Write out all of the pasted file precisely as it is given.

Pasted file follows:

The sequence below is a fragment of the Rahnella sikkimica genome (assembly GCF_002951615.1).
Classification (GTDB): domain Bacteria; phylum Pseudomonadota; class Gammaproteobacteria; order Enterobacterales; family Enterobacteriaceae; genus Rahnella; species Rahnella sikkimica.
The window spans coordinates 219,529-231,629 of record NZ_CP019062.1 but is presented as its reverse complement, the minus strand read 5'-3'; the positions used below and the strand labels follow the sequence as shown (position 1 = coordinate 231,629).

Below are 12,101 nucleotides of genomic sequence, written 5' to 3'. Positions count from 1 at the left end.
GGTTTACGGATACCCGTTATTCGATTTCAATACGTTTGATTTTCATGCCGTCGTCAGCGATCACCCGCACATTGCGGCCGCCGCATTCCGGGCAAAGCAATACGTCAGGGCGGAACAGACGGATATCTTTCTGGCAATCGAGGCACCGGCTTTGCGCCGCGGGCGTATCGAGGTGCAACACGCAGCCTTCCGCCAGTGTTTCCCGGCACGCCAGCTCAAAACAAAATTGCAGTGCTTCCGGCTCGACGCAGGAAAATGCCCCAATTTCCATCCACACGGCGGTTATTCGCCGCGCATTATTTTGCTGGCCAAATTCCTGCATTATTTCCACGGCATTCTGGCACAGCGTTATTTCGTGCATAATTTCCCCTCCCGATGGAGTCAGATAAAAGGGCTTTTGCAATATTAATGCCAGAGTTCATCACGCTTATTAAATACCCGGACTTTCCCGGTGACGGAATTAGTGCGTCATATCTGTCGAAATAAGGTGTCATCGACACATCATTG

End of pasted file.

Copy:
The sequence below is a fragment of the Rahnella sikkimica genome (assembly GCF_002951615.1).
Classification (GTDB): domain Bacteria; phylum Pseudomonadota; class Gammaproteobacteria; order Enterobacterales; family Enterobacteriaceae; genus Rahnella; species Rahnella sikkimica.
The window spans coordinates 219,529-231,629 of record NZ_CP019062.1 but is presented as its reverse complement, the minus strand read 5'-3'; the positions used below and the strand labels follow the sequence as shown (position 1 = coordinate 231,629).

Below are 12,101 nucleotides of genomic sequence, written 5' to 3'. Positions count from 1 at the left end.
GGTTTACGGATACCCGTTATTCGATTTCAATACGTTTGATTTTCATGCCGTCGTCAGCGATCACCCGCACATTGCGGCCGCCGCATTCCGGGCAAAGCAATACGTCAGGGCGGAACAGACGGATATCTTTCTGGCAATCGAGGCACCGGCTTTGCGCCGCGGGCGTATCGAGGTGCAACACGCAGCCTTCCGCCAGTGTTTCCCGGCACGCCAGCTCAAAACAAAATTGCAGTGCTTCCGGCTCGACGCAGGAAAATGCCCCAATTTCCATCCACACGGCGGTTATTCGCCGCGCATTATTTTGCTGGCCAAATTCCTGCATTATTTCCACGGCATTCTGGCACAGCGTTATTTCGTGCATAATTTCCCCTCCCGATGGAGTCAGATAAAAGGGCTTTTGCAATATTAATGCCAGAGTTCATCACGCTTATTAAATACCCGGACTTTCCCGGTGACGGAATTAGTGCGTCATATCTGTCGAAATAAGGTGTCATCGACACATCATTG